As we see out 2022, yet another major auto brand has announced its personal end-date for internal combustion engine (ICE) car manufacturer.
This time it is Audi, which has just announced that as of 2033, it will sell only battery-electric (BEV) cars. Furthermore, as of 2026 Audi will only launch all-electric models onto the global market.
As part of this announcement, Audi has laid out its plan to reach the 2033 goal. Rather than build new ‘greenfield’ sites and scrap the old, new plants will only be built where additional capacity is needed.
To this end, by 2029 Audi plans for all its current production sites to be producing at least one all-electric vehicle model and, depending on local conditions, production of the remaining combustion models will be gradually phased out by the beginning of the next decade.
Meanwhile, one of the few new plants Audi and its partner FAW are currently planning is a site in Changchun (China).
There, models based on the PPE (Premium Platform Electric) technology platform will be locally produced. With construction set to finish by the end of 2024, this will be the first automotive plant in China where only all-electric Audi models roll off the line.
As part of Audi’s ambitious plans, it also wants to cut annual factory costs in half by 2033, as well as reduce their production ecological footprint. In fact, Audi since 2019 has had a plan in place to make all Audi production sites worldwide net carbon neutral by 2025.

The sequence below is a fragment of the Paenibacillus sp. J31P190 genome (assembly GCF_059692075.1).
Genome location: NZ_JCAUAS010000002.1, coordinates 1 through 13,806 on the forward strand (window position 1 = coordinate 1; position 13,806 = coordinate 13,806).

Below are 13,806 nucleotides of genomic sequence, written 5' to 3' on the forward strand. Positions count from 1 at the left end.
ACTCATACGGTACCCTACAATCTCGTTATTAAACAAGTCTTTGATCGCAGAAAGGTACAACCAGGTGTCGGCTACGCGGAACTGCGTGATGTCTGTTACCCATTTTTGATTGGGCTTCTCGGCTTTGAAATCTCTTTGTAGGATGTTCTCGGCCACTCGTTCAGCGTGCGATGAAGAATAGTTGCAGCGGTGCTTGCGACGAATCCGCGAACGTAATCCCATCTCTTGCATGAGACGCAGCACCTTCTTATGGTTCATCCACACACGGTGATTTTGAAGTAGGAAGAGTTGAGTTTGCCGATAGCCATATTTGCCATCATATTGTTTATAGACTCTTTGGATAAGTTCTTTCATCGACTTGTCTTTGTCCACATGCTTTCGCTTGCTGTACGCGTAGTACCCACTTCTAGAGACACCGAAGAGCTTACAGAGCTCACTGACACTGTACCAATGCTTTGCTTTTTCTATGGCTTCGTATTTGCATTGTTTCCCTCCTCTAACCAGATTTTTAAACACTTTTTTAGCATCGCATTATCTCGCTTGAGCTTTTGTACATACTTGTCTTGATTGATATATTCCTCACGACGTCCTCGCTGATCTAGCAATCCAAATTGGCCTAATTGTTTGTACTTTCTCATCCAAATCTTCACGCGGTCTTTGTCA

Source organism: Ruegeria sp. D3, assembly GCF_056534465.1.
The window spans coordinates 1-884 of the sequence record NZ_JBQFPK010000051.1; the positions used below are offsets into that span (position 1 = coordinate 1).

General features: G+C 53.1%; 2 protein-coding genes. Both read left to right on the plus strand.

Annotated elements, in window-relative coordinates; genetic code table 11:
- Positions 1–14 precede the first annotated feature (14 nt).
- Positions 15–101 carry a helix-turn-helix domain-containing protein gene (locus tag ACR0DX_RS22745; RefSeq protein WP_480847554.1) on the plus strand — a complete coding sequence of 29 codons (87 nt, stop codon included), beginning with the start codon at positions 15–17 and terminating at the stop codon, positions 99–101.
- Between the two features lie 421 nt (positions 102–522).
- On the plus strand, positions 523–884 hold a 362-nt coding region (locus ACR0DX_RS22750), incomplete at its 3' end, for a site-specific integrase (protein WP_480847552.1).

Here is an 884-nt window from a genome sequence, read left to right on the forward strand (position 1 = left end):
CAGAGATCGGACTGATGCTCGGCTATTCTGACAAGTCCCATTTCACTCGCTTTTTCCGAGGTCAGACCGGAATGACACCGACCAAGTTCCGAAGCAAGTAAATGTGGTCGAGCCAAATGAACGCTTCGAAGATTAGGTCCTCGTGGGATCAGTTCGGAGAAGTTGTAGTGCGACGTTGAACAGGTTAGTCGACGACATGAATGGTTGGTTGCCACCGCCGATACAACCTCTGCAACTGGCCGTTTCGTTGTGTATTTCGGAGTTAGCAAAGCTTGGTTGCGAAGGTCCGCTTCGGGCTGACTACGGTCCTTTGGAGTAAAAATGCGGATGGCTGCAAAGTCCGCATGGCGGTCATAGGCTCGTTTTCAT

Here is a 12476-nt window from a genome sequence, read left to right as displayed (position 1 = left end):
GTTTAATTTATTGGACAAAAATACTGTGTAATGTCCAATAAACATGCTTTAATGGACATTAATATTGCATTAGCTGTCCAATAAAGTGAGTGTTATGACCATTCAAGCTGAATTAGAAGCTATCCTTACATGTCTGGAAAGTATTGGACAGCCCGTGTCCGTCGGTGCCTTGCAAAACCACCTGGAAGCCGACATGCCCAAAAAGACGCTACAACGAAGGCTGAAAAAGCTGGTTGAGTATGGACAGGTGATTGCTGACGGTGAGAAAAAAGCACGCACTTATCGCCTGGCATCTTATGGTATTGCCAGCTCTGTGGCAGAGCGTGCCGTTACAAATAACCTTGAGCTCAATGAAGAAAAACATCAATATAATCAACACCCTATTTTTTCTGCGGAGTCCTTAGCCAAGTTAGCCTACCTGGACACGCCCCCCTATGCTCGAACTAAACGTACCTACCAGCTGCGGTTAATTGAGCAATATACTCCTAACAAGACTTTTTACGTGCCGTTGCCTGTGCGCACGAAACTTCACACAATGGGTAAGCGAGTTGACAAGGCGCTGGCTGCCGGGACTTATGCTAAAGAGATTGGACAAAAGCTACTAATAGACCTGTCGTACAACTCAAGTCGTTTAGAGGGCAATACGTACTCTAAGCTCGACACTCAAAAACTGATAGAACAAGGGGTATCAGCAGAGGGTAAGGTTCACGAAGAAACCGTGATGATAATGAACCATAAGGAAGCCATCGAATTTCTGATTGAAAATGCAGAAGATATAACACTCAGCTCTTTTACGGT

By 2030, the company aims to extend this to cut its absolute environmental impact in the areas of primary energy consumption, power plant emissions, CO2 equivalents, air pollutants, local water risk, and wastewater and waste volumes in half, compared with the 2018 figure.
All worthy aims – and Audi is not the only one working towards these goals. Many of the other VW group marques (of which Audi is one) have similar plans in place – as do Volvo, Tesla and others.
It is great to see manufacturers not only working towards making vehicles with lower driving emissions but as well making their production facilities part of the circular economy regarding overall resource use and emissions.
As this is my last article for 2022: am happy to be writing up a good news story as a nice positive note to end the year 2022 on … and hopefully it’s a pointer to where 2023 will go further in.
Bryce Gaton is an expert on electric vehicles and contributor for The Driven and Renew Economy. He has been working in the EV sector since 2008 and is currently working as EV electrical safety trainer/supervisor for the University of Melbourne. He also provides support for the EV Transition to business, government and the public through his EV Transition consultancy EVchoice.